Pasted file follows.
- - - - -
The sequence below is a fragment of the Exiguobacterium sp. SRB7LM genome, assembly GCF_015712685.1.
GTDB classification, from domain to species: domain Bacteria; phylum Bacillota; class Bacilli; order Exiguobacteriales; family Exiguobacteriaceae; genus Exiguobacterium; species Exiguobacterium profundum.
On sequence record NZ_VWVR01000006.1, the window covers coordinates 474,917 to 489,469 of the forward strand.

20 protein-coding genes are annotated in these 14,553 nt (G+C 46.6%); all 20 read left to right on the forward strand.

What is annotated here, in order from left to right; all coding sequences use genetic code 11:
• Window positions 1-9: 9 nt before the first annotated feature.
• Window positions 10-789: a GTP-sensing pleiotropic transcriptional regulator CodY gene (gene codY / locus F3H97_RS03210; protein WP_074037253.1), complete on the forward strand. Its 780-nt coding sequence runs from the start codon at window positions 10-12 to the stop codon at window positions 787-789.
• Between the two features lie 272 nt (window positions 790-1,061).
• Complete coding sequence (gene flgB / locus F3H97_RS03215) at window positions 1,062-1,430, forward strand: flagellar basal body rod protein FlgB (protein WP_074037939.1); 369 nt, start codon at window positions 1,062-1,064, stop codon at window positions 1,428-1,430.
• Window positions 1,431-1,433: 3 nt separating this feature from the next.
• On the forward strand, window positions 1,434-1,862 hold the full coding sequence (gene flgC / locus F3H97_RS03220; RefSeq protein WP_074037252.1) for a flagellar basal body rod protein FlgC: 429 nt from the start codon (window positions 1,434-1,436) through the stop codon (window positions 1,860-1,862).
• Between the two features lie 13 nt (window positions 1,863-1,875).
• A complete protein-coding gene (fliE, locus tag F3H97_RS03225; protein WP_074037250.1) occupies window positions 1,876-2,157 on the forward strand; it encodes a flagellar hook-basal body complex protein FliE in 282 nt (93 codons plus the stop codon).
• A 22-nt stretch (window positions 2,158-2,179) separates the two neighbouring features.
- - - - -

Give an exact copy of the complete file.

The sequence below is a fragment of the Exiguobacterium sp. SRB7LM genome, assembly GCF_015712685.1.
GTDB classification, from domain to species: domain Bacteria; phylum Bacillota; class Bacilli; order Exiguobacteriales; family Exiguobacteriaceae; genus Exiguobacterium; species Exiguobacterium profundum.
On sequence record NZ_VWVR01000006.1, the window covers coordinates 474,917 to 489,469 of the forward strand.

20 protein-coding genes are annotated in these 14,553 nt (G+C 46.6%); all 20 read left to right on the forward strand.

What is annotated here, in order from left to right; all coding sequences use genetic code 11:
• Window positions 1-9: 9 nt before the first annotated feature.
• Window positions 10-789: a GTP-sensing pleiotropic transcriptional regulator CodY gene (gene codY / locus F3H97_RS03210; protein WP_074037253.1), complete on the forward strand. Its 780-nt coding sequence runs from the start codon at window positions 10-12 to the stop codon at window positions 787-789.
• Between the two features lie 272 nt (window positions 790-1,061).
• Complete coding sequence (gene flgB / locus F3H97_RS03215) at window positions 1,062-1,430, forward strand: flagellar basal body rod protein FlgB (protein WP_074037939.1); 369 nt, start codon at window positions 1,062-1,064, stop codon at window positions 1,428-1,430.
• Window positions 1,431-1,433: 3 nt separating this feature from the next.
• On the forward strand, window positions 1,434-1,862 hold the full coding sequence (gene flgC / locus F3H97_RS03220; RefSeq protein WP_074037252.1) for a flagellar basal body rod protein FlgC: 429 nt from the start codon (window positions 1,434-1,436) through the stop codon (window positions 1,860-1,862).
• Between the two features lie 13 nt (window positions 1,863-1,875).
• A complete protein-coding gene (fliE, locus tag F3H97_RS03225; protein WP_074037250.1) occupies window positions 1,876-2,157 on the forward strand; it encodes a flagellar hook-basal body complex protein FliE in 282 nt (93 codons plus the stop codon).
• A 22-nt stretch (window positions 2,158-2,179) separates the two neighbouring features.